Rutgers researcher warns of marine life damage
As technology improves and humans delve into the unknown depths of the ocean, marine life is increasingly in danger of harm and even extinction, according to a report released by a team of scientists earlier this month.
For their article, “Marine defaunation: Animal loss in the global ocean,” published in Science, researchers looked at hundreds of sources of data about humanity’s impact on the ocean, from habitat loss to climate change.
They concluded that marine life is on the brink of suffering the same doomed fate as many land animals, said Malin Pinksy, an author of the article.
“It’s easy to think of the ocean as incredibly vast, but that is increasingly no longer true,” said Pinsky, an assistant professor at the Institute of Marine and Coastal Sciences.
He likened human development in the ocean, such as deep-water mining, to a “marine Industrial Revolution” similar to the Industrial Revolution on land that began in the 19th century.
In that time, animal populations on land began to decline, like marine populations are doing today.
But although the detrimental effects of human intervention are accelerating, he stressed that most species and most habitats are doing well.
“It’s not too late,” he said.
He cited seabed mining, destruction of wetlands, overfishing and others as direct actions of humans that have changed the marine ecosystem.
But some of the biggest issues came from smaller and more indirect problems, such as habitat loss. Oceans have lost 40 percent of coral cover and 20 percent of mangroves, both of which help to shelter fish populations, he said.
“Habitat loss is tricky,” he said. “It’s made of 1,000 small actions that act like many small cuts, and then you bleed to death.”
Part of the difficulty of habitat loss is that it is difficult to recreate lost habitats, he said. Many of them have been formed over “10,000 years” of geological history and are difficult to recreate.
Another wide-reaching problem for marine life is climate change, an issue with implications on the entire ocean, he said.
“It’s like if you had an aquarium, and you cranked up the heat and dumped in acid,” he said.
Global temperatures have risen one degree Celsius in the past century, while most marine species are adapted to a narrow range of temperatures. When their habitat’s temperature rises beyond what they can tolerate, some are forced to migrate hundreds of kilometers, which heavily affects local ecosystems.
This effect is not merely a prediction for the future, as scientists have already observed this occurring particularly with the black sea bass population. Pinsky said the fish species has moved from the coast of Virginia to the coast of New Jersey to adjust to temperature changes.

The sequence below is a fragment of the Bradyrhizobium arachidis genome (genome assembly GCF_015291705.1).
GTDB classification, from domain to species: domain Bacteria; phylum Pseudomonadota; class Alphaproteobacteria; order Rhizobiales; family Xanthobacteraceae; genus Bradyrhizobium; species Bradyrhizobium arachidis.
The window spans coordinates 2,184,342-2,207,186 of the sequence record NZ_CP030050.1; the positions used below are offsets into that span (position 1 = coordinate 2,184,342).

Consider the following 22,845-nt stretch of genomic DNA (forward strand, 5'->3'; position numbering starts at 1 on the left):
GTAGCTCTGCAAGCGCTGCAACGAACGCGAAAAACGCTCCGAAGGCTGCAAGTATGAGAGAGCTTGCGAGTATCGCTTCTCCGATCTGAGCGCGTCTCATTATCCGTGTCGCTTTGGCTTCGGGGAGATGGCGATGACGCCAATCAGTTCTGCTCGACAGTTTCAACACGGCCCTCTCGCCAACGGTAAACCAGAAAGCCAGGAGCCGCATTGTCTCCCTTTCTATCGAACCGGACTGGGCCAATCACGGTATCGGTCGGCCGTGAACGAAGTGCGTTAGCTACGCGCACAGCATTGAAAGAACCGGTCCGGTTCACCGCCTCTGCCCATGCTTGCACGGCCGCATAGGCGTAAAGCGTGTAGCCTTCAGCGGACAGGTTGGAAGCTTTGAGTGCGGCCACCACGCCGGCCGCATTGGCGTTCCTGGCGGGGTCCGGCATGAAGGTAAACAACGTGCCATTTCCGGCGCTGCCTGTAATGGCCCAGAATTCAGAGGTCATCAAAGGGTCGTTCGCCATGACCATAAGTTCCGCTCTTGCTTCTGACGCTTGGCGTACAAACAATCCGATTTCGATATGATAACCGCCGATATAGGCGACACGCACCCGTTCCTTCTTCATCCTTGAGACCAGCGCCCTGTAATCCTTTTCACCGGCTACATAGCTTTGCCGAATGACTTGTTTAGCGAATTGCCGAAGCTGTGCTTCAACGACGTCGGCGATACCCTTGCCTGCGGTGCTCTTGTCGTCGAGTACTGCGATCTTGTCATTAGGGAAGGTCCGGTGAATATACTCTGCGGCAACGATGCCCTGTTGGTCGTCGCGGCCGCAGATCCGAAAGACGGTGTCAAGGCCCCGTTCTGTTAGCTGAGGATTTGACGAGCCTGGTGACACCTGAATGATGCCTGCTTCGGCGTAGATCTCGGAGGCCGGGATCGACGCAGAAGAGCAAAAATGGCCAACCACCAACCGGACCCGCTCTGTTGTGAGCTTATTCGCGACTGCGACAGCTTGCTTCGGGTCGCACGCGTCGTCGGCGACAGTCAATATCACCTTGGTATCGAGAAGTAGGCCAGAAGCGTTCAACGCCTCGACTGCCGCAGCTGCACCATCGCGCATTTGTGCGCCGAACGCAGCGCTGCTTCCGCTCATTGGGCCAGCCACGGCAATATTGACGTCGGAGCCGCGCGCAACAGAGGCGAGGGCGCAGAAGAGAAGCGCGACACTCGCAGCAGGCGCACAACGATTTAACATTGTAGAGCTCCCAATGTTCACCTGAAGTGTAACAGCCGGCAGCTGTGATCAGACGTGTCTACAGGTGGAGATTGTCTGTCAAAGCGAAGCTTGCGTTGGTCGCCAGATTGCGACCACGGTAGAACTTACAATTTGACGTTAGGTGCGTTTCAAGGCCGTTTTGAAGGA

Climate change also affects the acidity of the ocean, as carbon dioxide, a major greenhouse gas, dissolves into ocean water. The acidity makes it harder for corals, sea urchins and mollusks to form shells, he said.
Anthony Broccoli, co-director of the Rutgers Climate Institute, said the report did not surprise him, but the study was unique for being more comprehensive than others in the past.
He said the problems with marine ecosystems were concentrated near the coast, where climate change might cause flooding in salt marshes and other coastal areas.
The change of habitat seen with marine organisms, like the black sea bass, is being mimicked on land, he said. For example, plants in mountainous areas have begun moving to higher altitudes toward cooler temperatures.
The impacts of climate change will be greater with further warming ahead, he said.
“The warmest years on record have all been in the last 15 years,” he said. “We know now there is a trend toward warmer temperatures.”
Olaf Jenson, assistant professor in the Department of Marine and Coastal Sciences, researches fisheries and aquatic ecosystems. He agreed ocean life has suffered devastating losses due to human interference.
He said two-thirds of the fish populations have been historically overfished. Developed nations have begun to fish sustainably, but that has pushed the problem into developing nations.
“It’s a challenge, because there’s a tremendous [demand] for fish ... from demand for seafood in the United States, China and so on,” he said.
He suggested that concerned students eat local seafood, because New Jersey fisheries tend to be carefully managed.
Pinsky said students should try using Seafood Watch, an app that shows whether certain seafood types are sustainable.
Broccoli said individual contributions are important, but wide-reaching action is essential for change.
“The most effective thing to do is to let our leaders know that we need to address these issues,” he said. “People see the effects of climate change as far into the future, so the issue may not demand the same focus, but changing the path we’re on requires action.”
The main objective is to gain a consensus among world leaders that this is an important issue, he said.
Pinsky said other, more immediate issues demand attention from the public, so environment issues tend to fall by the wayside.
“Yet, our long-term survival and quality of life depends on the ocean,” he said.
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